Ans: (a) steal someone’s thunder: to get the attention, success etc. that somebody else was expecting ; take credit for something someone else did. Here, take credit for something someone else did is the right option. Look at the sentence: They all worked together on the pocket, but while submitting it, one of them stolen the thunder.

Q13. Four alternatives are given for the Idiom/Phrase printed in bold. Choose the alternative which best expresses the meaning of the Idiom/Phrase. Redtape
(a) official procedures causing delay
(b) label red for something dangerous
(c) to be cleared very fast
(d) a procedure for close scrutiny
Ans:
(a) red tape: official rules that seem more complicated than necessary and prevent things from being done quickly. Here, official procedures causing delay is the right option. Look at the setence: You have to go through endless red tape to get a residence permit.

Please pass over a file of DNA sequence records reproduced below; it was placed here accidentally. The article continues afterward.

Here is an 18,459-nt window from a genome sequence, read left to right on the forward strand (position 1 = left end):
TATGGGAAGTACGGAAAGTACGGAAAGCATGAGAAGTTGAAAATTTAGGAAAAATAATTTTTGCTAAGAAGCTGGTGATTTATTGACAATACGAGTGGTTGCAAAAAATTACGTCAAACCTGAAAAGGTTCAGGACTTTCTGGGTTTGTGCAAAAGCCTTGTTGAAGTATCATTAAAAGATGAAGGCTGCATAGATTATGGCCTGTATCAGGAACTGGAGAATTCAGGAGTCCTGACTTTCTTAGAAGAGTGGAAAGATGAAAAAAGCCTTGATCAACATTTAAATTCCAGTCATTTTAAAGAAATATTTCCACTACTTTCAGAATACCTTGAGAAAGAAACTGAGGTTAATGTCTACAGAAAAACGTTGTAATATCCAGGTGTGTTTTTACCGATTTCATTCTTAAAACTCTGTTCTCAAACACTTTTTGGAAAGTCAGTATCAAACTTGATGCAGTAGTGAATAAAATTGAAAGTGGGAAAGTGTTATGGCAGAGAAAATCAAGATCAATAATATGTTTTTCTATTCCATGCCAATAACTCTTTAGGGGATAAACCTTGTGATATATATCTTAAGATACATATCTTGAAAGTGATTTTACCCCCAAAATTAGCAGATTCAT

Q14. turn a blind eye
(a) to take on a task that is way too big
(b) to work late into the night
(c) to present a counter argument
(d) to ignore a situation, facts or reality
Ans:
(d) turn a blind eye: to pretend not to notice something bad that is happening. Look at the sentence: The authorities were either unaware of the problem or they turned a blind eye to it. Here, to ignore a situation, facts or reality is the right option.

Q15. whole bag of tricks
(a) make use of the best resources from the ones that are available
(b) make use of all the possibilities or techniques to achieve something
(c) make use of all opportunities that cross your path
(d) make use of all tricks to win the hearts of people
Ans: (b) Here insight is the right option. whole bag of tricks: a set of methods or equipment that somebody can use. Look at the sentence: Hotel managers are using a whole new bag of tricks to attract their guests. Here, make use of all the possibilities or techniques to achieve something is the right option.

Q16. pull a rabbit out of a hat